Cons: You likely won’t benefit from the same tax advantages that pension funds give and you have to manage your own investments.

Invest in yourself

What: Invest in your individual capital by spending the money on a course, attending a conference or buying books to gain new knowledge or develop your skills.

Pros: Can be tailored to your needs and interest, and can have a long-term effect on your employability, professional development and / or earnings.

Cons: This strategy can be time consuming and prove difficult to see direct financial effect.

Invest in another income stream

Generate another income streamWhat: Set up a company, write a book, buy a property-to-let or find a different way to create another income stream with time.

Pros: Can provide you with a reliable, steady stream of income on the side.

Cons: Can be expensive, hard work, uncertain and unsuccessful.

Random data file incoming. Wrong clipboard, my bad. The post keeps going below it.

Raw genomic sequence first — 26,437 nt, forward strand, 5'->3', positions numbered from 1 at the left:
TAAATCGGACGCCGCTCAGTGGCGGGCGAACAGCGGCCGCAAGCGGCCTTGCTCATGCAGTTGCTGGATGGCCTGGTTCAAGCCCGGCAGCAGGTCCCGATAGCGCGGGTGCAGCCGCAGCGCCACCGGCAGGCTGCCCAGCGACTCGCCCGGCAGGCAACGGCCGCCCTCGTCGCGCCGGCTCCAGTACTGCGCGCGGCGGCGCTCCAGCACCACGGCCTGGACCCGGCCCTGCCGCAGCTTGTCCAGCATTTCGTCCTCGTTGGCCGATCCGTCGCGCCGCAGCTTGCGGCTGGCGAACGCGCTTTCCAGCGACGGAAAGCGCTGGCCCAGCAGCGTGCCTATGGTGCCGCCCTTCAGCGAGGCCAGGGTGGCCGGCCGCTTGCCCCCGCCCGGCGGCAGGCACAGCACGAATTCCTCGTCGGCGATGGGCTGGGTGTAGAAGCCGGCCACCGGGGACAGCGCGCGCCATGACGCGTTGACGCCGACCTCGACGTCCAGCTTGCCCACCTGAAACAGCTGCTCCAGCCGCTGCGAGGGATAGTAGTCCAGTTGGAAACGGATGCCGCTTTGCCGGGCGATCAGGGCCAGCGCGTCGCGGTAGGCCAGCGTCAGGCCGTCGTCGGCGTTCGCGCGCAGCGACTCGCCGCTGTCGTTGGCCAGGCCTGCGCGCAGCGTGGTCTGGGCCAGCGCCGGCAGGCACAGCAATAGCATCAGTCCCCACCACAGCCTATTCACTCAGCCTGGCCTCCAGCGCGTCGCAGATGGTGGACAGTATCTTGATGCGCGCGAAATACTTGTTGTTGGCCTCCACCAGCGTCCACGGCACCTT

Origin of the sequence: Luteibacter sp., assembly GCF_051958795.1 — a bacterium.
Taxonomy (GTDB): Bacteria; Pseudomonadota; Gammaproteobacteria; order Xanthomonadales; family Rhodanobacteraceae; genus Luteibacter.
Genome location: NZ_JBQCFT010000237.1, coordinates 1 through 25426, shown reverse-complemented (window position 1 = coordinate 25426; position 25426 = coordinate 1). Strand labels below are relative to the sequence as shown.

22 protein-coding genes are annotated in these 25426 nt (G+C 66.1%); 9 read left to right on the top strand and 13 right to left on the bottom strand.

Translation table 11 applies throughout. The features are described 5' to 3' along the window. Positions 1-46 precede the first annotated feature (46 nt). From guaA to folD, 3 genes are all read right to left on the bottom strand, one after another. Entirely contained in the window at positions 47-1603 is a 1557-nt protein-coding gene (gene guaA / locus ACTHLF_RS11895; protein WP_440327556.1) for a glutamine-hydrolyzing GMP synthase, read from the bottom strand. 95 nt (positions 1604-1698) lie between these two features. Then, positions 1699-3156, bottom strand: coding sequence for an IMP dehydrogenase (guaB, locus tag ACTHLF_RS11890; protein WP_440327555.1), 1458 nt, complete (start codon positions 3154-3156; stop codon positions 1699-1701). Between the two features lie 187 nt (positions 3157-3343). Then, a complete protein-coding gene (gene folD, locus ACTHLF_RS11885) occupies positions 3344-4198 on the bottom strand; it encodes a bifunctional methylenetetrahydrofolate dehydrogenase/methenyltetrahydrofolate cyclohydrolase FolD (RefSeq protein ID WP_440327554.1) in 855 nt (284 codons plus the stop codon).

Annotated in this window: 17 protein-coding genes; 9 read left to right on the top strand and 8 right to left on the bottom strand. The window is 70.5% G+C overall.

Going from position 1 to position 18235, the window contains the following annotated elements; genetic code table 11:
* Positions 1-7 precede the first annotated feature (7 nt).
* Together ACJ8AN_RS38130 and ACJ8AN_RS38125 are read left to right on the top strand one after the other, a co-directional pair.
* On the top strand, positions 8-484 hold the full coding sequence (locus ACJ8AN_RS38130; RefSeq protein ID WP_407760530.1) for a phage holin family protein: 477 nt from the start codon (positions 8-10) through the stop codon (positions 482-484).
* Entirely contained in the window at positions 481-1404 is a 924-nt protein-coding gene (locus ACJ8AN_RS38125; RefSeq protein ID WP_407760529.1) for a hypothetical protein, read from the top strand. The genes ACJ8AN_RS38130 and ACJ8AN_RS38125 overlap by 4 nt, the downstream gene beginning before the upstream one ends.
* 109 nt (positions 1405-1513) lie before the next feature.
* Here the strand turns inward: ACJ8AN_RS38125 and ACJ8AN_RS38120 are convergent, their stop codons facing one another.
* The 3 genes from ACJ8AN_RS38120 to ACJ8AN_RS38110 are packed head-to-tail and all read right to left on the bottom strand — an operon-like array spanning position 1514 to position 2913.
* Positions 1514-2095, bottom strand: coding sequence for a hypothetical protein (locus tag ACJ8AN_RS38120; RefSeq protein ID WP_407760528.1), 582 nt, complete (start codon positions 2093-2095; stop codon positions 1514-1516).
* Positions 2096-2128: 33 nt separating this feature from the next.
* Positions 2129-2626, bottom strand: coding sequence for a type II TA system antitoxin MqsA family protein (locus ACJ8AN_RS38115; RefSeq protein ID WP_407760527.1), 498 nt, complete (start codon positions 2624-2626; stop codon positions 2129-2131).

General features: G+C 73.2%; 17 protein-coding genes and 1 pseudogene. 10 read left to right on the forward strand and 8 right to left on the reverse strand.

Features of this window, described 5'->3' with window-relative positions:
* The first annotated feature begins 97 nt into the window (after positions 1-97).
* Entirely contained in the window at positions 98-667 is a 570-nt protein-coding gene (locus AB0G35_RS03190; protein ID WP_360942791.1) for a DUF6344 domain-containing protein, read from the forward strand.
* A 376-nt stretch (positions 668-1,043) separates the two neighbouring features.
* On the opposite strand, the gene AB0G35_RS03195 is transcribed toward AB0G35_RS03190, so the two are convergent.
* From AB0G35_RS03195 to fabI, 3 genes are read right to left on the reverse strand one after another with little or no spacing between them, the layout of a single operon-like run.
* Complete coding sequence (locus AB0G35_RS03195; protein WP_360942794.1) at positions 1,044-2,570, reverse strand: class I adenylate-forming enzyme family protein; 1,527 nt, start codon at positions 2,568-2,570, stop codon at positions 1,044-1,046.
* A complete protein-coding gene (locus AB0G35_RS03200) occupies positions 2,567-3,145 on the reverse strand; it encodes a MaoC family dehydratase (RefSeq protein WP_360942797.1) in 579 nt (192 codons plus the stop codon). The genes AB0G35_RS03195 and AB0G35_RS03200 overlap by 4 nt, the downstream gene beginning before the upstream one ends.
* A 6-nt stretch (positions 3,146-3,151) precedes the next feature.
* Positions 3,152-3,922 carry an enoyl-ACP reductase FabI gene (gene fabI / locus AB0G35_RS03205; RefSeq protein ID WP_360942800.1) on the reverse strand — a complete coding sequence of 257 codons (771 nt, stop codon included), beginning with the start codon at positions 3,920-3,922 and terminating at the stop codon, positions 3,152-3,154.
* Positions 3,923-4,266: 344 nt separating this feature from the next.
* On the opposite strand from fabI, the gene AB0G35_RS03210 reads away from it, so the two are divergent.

Which of the above options you ultimately choose depends on your current circumstances: your dreams, plans, job, how much money you have to spend, the risks you want to take, how much time you can and are willing to invest, your family situation and many more. I hope however that the above helps in giving you a better idea of the various options to help you make a decision!

In addition to using your money wisely, if you feel you want to also enjoy a little bit of that extra money now and not just invest it in your future, consider sticking to the 50% rule: invest 50% and keep the rest to spend freely on whatever you want now. Or adapt this to whatever % you want: invest 70% and keep 30%, invest 20% and keep 80%..Whatever you feel happy with!